Ryan Braun had a simple response when asked by USA Today to respond to the news that he had tested positive for performance-enhancing drugs: “It’s B.S.” That’s it. Of course, the matter remains under appeal, and Braun probably can’t say much. But, for a guy who carries this clean cut, nice dude image, either offer a complete thought, or say nothing at all. Just a thought.
- Richard Justice, who usually covers the Astros, offers a defense of Braun. I don’t know that I agree with Justice’s “Braun deserves the benefit of the doubt” (call me jaded and reactionary, but I just can’t give any player the benefit of the doubt anymore), but it’s a compelling piece. A high point: It just makes no sense that he would risk his good name when he has been blessed with enough gifts to do great things. He’s also part of a generation of players that has been tested for steroids since the first day they signed professional contracts. He’s a smart guy. He has seen the damage done to players who’ve tested positive. For him to use a banned substance would be to do more harm than good. I have trouble believing he did that. I may be proven wrong, but I just can’t wrap my mind around it.” Decent argument.
- Theo Epstein and Jed Hoyer are attempting to build a roster better equipped to handle the schizophrenic nature of Wrigley Field, which requires small-ball early in the year and when the wind is blowing in, and could stand to have some power in the Summer months and when the wind is blowing out. So what exactly does that mean? Pitching and defense. You can’t change the elements, and some offensive players only go one way (small or big). But pitching and defense remains a constant. To that end, the Cubs upgraded the defense by adding David DeJesus and Ian Stewart – though the upgrades are largely by virtue of the players they replace, rather than their own defensive prowess. So, Theo and Jed: how about that pitching part?
- Brewers writer Mike Hunt (real name) is a total … well, let’s just say he’s not nice. A recent article about the Brewers’ pursuit of Aramis Ramirez contained this thoroughly unnecessary pearl: “Meanwhile, it’s taken this long in the column to mention that Ramirez was a longtime Cub, like that matters. It won’t take him long to adjust to an organization dedicated to winning and the comfort of its players in a modern environment. Chances are, he would be pleased about a warm roof over his head, 21st-century conveniences and ownership that has a clue. He would like and respect the manager. He would bring no personal baggage to a largely issueless clubhouse. He would no doubt enjoy a place where success is a higher priority than selling a dumpy, old tourist trap repackaged as charm.” What in the hell does that Glenn-Beckish-lowest-common-denominator-overplayed-bashing have to do with anything? Mike Hunt is apparently bitter. Mike Hunt is also clearly jealous. Mike Hunt is a smelly, old curmudgeon who can’t celebrate his own team’s success.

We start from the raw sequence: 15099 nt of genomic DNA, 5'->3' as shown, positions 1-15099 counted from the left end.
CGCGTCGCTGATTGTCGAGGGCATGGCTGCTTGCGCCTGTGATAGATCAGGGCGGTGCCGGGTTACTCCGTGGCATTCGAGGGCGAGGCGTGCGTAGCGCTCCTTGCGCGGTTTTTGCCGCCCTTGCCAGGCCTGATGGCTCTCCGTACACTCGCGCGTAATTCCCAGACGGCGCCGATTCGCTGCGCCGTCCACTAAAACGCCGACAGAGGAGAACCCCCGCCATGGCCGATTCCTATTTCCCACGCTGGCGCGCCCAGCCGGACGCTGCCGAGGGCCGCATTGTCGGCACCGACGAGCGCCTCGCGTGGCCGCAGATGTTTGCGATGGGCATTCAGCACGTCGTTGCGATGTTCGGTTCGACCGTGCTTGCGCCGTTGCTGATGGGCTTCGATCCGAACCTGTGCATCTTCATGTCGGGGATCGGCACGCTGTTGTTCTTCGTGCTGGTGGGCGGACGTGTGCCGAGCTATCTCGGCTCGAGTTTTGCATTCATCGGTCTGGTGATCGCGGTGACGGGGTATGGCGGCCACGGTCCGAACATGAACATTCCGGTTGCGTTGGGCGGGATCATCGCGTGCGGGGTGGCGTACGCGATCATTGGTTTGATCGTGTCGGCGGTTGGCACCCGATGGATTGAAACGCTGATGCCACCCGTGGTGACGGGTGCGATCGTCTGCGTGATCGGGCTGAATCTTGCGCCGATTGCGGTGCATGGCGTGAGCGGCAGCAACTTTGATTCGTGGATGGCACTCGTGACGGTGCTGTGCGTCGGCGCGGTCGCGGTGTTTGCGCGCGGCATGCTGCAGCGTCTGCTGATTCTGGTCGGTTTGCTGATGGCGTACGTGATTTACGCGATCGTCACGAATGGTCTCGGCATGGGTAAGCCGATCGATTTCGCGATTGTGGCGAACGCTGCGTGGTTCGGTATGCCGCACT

- Casey Coleman, who unsuccessfully filled in as a starter last year at various times, hopes he gets another chance in 2012. “I had been struggling the first part of the year because I wasn’t prepared to be a starter,” said Coleman of early 2011. “I had nine innings of big-league camp but you can’t predict two injuries to your rotation. It’s tough facing big-league lineups early in the year when you’re really not ready endurance-wise. I was going from one inning at a time in spring training. There’s no excuses, because when they give you that opportunity in the big leagues you need to go out there and perform.” As bad as Coleman was in the bigs, he was excellent at AAA last year (in a very, very hitter’s friendly league). Still just 24, Coleman could carve out a future as a back-end starter. That said, it’s hard to see the Cubs going into 2012 looking at him as anything more than depth.
- In light of the new television contract with Fox Sports, which pays the Angels some $150 million annually (and, which, in turn, afford the Angels the luxury of committing more than $300 million to Albert Pujols and CJ Wilson on Thursday), the subject of the Chicago Cubs’ TV revenues will come into the spotlight in the coming months, I’d reckon. Because the Cubs’ current TV deals with CSN Chicago and WGN were negotiated back when the Tribune was in charge (who owned by the Cubs and WGN), there are reasons that those deals are depressed, relative to market value. My understanding is that those deals – which net the Cubs in the ballpark of just $50 million per year – don’t expire for several more years. The Ricketts family was keenly aware of this issue when they bought the team, knowing that, down the road, a huge new revenue stream (i.e., a Cubs network, or, at a minimum, a better TV deal) would come into the picture. Until then, though, the Cubs will be behind the 8-ball vis a vis teams like the Angels, Yankees, Red Sox, and many other teams (even the Rangers, for example, recently inked a deal that brings in more than $80 million per year). I’m not sure why this subject hasn’t been getting more play in the media, but I’d say it’s time to do some digging: exactly how much are the Cubs getting, from what sources, and exactly how long are the Cubs currently committed? Maybe I’ll do some digging myself.
- Speaking of that Pujols contract, a report says Pujols is committed to working for the Angels for another 10 years as a “consultant.” That means it’s possible Pujols won’t be able to return to the Cardinals as an ambassador until 2032, when he’s 51 years old. What a total slap in the face to Cardinals fans. Dear media: stop trying to convince everyone that the decision wasn’t all about the money. It so, so, so was.